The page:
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190 million euros: Cabinet approves heating subsidy

190 million euros
Cabinet approves heating subsidy

According to the will of the traffic light, needy households should receive one-off help in view of high energy prices. Chancellor Scholz’s cabinet has now provided assistance for the coalition law.

The federal government has launched plans for a one-time heating subsidy for over 2.1 million people in need. The cabinet passed a so-called formulation aid, with which the factions of the traffic light coalition are now to introduce a law in the Bundestag. Construction Minister Klara Geywitz said in Berlin that the subsidy would come from June. As a next step, the CO2 price should then be divided between tenants and landlords. “We’ll do that by June 1.”

The total costs for the federal budget from the heating subsidy are estimated in the cabinet proposal at almost 190 million euros. This should benefit households with housing benefit, but also students and trainees who receive state aid. Recipients of housing benefit should receive 135 euros if they live alone and 175 euros in a two-person household. For each additional family member there is 35 euros. 115 euros are provided for trainees.

The federal government is responding to the sharp rise in energy costs with this aid. They hit low-income households disproportionately hard. The housing and real estate association GdW spoke of a positive signal from the federal government. But a long-term solution is also needed. “Therefore, the climate component of the housing allowance, which was also agreed in the coalition agreement, must be introduced and the housing allowance strengthened overall.”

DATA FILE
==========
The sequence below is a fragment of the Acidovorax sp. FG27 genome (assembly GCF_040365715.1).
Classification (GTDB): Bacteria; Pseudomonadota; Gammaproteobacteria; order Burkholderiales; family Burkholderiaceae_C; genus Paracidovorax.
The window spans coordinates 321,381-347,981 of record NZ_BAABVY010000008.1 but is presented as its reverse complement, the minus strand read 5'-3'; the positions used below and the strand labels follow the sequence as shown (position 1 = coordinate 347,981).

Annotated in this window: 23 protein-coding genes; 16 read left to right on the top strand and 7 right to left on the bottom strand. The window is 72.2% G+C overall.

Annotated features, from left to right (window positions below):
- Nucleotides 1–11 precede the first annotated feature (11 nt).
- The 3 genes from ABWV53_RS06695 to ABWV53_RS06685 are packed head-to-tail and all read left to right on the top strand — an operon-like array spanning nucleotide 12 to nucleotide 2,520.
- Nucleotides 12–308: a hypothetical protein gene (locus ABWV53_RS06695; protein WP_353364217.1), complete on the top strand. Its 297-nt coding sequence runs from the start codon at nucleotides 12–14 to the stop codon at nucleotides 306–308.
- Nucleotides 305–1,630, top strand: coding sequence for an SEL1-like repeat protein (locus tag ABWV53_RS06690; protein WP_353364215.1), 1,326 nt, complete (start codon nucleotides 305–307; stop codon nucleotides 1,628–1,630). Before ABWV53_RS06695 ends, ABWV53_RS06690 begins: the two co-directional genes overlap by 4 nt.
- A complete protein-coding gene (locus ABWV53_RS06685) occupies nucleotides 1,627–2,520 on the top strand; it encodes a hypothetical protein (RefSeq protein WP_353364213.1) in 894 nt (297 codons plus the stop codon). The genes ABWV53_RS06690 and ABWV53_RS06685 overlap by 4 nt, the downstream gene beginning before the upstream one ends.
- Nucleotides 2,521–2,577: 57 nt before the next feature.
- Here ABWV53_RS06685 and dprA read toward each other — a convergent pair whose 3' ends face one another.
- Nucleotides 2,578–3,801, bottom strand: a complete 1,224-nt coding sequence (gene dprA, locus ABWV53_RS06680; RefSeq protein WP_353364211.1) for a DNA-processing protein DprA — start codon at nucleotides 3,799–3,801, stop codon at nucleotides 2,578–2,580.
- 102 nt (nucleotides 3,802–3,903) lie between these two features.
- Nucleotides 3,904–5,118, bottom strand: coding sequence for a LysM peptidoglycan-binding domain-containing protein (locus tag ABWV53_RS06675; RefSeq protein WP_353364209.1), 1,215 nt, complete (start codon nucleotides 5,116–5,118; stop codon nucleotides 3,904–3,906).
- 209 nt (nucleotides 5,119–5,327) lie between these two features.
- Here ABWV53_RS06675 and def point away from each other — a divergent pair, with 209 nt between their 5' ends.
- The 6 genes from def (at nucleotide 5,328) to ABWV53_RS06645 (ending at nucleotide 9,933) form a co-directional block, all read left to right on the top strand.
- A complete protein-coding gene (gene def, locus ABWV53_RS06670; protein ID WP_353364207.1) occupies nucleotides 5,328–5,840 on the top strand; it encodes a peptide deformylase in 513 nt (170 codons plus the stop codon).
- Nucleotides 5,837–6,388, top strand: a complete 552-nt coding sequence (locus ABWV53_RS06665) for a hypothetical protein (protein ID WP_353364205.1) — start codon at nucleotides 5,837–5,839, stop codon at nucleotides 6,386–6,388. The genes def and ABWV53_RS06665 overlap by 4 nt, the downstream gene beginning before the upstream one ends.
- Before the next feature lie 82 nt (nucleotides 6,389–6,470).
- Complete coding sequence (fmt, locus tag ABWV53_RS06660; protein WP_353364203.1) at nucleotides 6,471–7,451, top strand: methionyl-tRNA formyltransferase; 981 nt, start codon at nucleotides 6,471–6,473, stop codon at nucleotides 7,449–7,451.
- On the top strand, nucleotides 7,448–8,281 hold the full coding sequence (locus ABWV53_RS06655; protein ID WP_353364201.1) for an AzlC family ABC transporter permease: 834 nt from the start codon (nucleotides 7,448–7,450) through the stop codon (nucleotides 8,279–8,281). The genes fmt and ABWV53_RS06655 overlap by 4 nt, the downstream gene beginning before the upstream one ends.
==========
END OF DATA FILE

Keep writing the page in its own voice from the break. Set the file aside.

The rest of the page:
The CSU financial politician Sebastian Brehm called the subsidy “completely insufficient”. The traffic light must return inflation-related additional income from taxes to the citizens.

The federal government is also considering abolishing the EEG surcharge – i.e. the surcharge on the electricity price for the expansion of renewable energies – earlier than 2023. Finance Minister Christian Lindner (FDP) said this would be possible by mid-2022 at the latest. “One can assume that around 1.1 billion euros are paid by people every month for renewable energies. We don’t need that anymore.” This could be managed with federal funds and would be a noticeable relief for the citizens.

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